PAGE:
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Honeybees, Instruments of War

• Believe it or not, honeybees were instruments of war in the times of ancient Greeks and Romans. Before box hives were invented to keep bees, they were kept in twig, straw or clay vessels that could be thrown at enemies or dropped on them from above. In attacks on medieval castles, catapults were used to throw bee “bombs” over castle walls. “By the time they reached their targets, the… bees were outraged, ready to explode in a fury of stings.” An alarm pheromone released by some of the bees also helped drive the bees into a stinging frenzy. (Bishop, H., 2005, Robbing the Bees, Free Press, NY; Waldbauer, G., 2012, How Not to be Eaten, The Insects Fight Back, U. of California Press, Berkeley)

• How does a scientist determine when a hamster is depressed? First, when a hamster loses its intense preference for sweet drinks. In other words, the animal fails to derive pleasure from this activity. Second, a hamster is placed in a pool of water and the time it takes to extricate itself is measured. A “depressed” hamster does not struggle much and is content to just float (up to 10 times as long as an animal that is not “depressed”).

So what might hamster “depression” tell us about human depression? A recent study of 13 hamsters showed that animals exposed to normal nighttime darkness showed no signs of depression. On the other hand, when hamsters were exposed to dim light at night for four weeks they became depressed. Humans with major depression show a reduction in the number of synaptic contacts in the hippocampus, a part of the limbic system that plays a role in depression. Examinations of the brains of depressed hamsters show similar changes. When depressed hamsters were returned to a normal nighttime dark cycle, their depression lifted, so it is possible that a depressed person might find relief by ensuring that their bedroom is completely dark at night. (Molecular Psychiatry, on line, July 24, 2012; Science News, Aug. 25, 2012)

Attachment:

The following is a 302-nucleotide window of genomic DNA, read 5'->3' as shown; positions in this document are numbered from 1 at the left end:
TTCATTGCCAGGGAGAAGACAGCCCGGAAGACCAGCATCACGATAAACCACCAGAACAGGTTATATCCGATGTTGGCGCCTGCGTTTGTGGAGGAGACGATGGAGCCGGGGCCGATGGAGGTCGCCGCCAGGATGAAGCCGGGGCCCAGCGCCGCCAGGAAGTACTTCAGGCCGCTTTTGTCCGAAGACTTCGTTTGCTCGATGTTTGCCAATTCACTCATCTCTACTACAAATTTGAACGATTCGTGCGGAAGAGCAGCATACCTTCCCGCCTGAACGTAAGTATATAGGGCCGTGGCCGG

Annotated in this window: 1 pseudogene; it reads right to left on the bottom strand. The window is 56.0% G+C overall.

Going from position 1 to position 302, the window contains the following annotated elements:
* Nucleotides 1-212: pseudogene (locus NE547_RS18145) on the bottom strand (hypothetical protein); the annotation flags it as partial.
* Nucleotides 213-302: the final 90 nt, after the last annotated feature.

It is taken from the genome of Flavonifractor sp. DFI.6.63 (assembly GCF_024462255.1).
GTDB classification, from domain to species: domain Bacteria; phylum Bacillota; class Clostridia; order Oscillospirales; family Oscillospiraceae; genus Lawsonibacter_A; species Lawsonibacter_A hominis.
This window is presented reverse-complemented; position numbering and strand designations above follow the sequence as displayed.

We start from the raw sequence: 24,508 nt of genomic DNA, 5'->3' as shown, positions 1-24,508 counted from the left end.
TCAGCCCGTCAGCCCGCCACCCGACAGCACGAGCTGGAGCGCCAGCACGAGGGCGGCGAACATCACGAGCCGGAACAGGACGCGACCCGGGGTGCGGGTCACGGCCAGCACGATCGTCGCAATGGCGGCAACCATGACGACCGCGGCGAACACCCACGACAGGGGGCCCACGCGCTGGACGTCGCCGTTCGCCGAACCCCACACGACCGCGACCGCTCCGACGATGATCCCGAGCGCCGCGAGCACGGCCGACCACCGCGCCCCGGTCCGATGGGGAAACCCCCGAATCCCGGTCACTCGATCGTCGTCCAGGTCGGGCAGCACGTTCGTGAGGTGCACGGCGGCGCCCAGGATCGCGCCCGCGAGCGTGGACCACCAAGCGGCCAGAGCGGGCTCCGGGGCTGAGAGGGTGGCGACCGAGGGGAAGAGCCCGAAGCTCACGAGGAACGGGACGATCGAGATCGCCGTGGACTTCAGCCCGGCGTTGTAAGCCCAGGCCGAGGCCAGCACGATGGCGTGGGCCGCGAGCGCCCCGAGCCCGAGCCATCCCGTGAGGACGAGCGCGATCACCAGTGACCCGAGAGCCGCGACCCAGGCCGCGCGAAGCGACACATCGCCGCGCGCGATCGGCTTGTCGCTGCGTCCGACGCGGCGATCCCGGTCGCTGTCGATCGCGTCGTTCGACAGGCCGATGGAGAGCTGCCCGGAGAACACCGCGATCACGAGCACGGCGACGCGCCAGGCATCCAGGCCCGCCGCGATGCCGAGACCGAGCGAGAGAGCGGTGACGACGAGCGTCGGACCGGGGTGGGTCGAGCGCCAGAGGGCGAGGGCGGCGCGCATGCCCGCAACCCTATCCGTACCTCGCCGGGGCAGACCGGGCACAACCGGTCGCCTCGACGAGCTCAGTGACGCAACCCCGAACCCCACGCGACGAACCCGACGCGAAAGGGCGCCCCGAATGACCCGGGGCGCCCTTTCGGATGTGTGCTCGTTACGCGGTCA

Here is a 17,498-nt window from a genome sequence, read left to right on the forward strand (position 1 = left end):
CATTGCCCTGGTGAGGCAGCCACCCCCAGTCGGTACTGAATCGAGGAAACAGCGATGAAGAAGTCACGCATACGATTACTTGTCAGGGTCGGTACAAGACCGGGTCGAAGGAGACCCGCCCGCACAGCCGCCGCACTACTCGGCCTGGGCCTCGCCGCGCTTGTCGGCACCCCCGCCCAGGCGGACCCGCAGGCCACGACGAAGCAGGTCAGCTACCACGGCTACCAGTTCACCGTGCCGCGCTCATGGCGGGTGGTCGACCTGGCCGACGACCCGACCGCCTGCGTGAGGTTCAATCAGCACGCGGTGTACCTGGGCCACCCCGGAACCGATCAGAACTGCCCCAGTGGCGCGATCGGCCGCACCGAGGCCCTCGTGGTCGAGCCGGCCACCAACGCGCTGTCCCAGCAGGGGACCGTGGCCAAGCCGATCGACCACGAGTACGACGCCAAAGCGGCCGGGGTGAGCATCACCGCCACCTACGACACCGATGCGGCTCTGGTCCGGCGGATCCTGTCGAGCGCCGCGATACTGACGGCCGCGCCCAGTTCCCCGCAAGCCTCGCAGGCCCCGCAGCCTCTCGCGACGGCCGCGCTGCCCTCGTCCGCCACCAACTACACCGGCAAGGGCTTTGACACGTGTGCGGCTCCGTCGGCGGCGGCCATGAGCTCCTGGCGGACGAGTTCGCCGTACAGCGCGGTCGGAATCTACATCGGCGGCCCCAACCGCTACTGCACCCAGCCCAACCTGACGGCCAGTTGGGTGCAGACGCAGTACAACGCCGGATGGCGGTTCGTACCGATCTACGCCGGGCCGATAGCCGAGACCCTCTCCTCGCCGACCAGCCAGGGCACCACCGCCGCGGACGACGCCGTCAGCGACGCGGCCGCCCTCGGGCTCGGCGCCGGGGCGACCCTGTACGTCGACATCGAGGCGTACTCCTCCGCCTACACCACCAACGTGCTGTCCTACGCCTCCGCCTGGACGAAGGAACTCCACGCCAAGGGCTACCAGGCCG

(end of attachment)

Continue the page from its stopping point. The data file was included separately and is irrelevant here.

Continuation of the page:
• Many tropical preserves have been established to protect biodiversity, but evidence is accumulating that many are in decline as a result of conditions in lands next to the parks. Logging, deforestation and fires just outside a park have strong effects on animal and plant life in the preserve. Air and water pollution were found to be less important. More than 200 scientists authored a key report on the status of tropical preserves. They found that about four-fifths of them were in a declining mode. (Science News, Aug. 25, 2012; Laurence, et al, 2012, Nature, July 25, 2012)

• Terrestrial hermit crabs live in abandoned snail shells, and while the front part of the body is similar to that of a crayfish, the rear (abdominal) region is naked-looking and lacks the hardened exoskeleton of the front end. The abdominal end is forced into a snail shell, where it anchors the crab. As the crab grows, it is obliged to seek a larger snail shell, and several older crabs are known to gang-up on a crab living contentedly in a shell they covet. They forcibly pry the occupant out of its shell so one of them can move in. We call it eviction. (National Wildlife, Jan. 14, 2013)